In the Dominican Republic, Carnival is celebrated throughout February with groups of elaborately costumed and masked people parading through the streets.
To kick of the 14th American Folk Festival, Asociación Carnavalesca de Massachusetts is bringing some of that energy and excitement to the Bangor Waterfront, starting with the traditional festival parade at 6:45 p.m. from the Sea Dog Brewing Co. to the Railroad Stage.
The group is led by Stelvyn Mirabal of Lawrence, Massachusetts.
“This will be our first time up in Maine,” Mirabal said. “We will like to get the crowd to be able to dance and march with us [and] become part of us by wearing colorful wigs, hats, etc.”
And for Mirabal, performance is a family affair.
“My son Leonardo and my daughter Clara Sofia and some nieces and nephews are part of the group,” he said.
Mirabal formed a comparsa 12 years ago, a group of costumed people who participate in the carnival parade and were part of Lawrence’s second Dominican Parade. There are now 75 people in Mirabal’s comparsa and the Asociación Carnavalesca de Massachusetts is well known throughout New England for participation in Dominican and Latino cultural festivals and parades as ambassadors of Dominican culture.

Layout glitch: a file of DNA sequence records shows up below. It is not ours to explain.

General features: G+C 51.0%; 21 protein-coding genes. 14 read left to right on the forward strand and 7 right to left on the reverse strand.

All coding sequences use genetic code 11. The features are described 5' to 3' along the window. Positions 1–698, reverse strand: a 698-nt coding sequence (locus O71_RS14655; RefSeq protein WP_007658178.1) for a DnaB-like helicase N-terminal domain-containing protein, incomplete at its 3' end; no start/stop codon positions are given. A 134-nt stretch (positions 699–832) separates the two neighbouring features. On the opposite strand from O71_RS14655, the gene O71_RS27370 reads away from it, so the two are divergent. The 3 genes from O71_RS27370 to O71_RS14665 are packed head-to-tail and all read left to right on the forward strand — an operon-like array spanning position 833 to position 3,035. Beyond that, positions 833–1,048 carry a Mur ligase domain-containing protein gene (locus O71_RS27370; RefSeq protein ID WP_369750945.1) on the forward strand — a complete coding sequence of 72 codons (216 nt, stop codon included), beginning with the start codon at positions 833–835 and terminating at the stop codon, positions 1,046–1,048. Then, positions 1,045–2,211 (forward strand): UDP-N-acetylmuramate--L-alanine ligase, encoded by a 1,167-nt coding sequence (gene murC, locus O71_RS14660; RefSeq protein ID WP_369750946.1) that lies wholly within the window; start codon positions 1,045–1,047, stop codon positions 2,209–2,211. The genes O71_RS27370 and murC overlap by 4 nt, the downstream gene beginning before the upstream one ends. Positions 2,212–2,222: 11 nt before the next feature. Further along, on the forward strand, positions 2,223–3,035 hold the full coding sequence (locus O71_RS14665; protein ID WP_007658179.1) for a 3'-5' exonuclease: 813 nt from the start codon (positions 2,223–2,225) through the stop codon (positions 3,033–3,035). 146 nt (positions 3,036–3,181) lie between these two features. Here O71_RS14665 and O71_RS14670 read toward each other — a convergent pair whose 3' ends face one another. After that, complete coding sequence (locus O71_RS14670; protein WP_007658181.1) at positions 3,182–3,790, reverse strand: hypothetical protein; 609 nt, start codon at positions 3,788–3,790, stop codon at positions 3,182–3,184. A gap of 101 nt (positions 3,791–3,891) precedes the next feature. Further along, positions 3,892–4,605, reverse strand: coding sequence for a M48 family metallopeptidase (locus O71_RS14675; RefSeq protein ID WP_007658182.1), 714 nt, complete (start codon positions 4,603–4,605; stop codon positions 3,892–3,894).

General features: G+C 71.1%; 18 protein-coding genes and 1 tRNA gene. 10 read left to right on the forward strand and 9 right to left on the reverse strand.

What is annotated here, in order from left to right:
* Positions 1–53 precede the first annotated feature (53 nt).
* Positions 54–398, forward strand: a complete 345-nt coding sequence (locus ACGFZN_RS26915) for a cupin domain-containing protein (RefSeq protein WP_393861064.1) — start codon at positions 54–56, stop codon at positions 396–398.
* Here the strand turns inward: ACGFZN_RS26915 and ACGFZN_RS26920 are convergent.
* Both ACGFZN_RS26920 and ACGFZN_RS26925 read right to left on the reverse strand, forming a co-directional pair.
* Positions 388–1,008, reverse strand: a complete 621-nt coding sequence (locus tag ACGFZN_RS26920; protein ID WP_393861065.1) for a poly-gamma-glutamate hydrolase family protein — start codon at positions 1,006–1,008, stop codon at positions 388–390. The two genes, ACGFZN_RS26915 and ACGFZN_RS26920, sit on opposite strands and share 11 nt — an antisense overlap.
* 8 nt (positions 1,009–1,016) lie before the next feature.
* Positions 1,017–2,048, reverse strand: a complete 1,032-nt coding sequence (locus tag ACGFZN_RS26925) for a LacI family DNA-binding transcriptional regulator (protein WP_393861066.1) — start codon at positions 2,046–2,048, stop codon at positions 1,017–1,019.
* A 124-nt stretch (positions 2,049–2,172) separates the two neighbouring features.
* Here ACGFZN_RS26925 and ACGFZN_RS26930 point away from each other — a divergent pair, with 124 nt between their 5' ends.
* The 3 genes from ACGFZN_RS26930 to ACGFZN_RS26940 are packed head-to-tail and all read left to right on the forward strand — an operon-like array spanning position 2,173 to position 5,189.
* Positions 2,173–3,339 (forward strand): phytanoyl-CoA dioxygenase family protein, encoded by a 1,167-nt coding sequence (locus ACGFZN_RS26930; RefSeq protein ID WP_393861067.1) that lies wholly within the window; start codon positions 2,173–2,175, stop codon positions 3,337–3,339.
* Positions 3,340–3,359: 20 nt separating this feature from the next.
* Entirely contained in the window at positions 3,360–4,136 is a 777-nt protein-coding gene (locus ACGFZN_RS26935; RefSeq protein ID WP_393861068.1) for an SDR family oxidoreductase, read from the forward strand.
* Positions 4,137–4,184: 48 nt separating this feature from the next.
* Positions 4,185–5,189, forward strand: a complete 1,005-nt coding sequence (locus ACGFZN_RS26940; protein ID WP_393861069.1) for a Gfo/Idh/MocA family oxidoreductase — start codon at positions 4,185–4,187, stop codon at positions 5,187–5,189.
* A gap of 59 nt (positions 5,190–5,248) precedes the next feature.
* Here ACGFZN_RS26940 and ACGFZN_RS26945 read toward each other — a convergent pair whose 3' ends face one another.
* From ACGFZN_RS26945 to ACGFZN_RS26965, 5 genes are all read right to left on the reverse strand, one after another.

He said about 20 — maybe more — members of the group will perform at Friday’s parade, with 32 planning to be in Maine for the rest of the festival. Performers don elaborate masks and costumes as ambassadors of Dominican culture. The “diablos cojuelos” or limping devils of the group deliver high energy dances and music that brings crowds to their feet.
As for pre-performance rituals, the Asociación Carnavalesca doesn’t really have any.
“We don’t have any rituals but to start dancing as soon as we hear any music,” Mirabel said. “I describe my group as energetic.”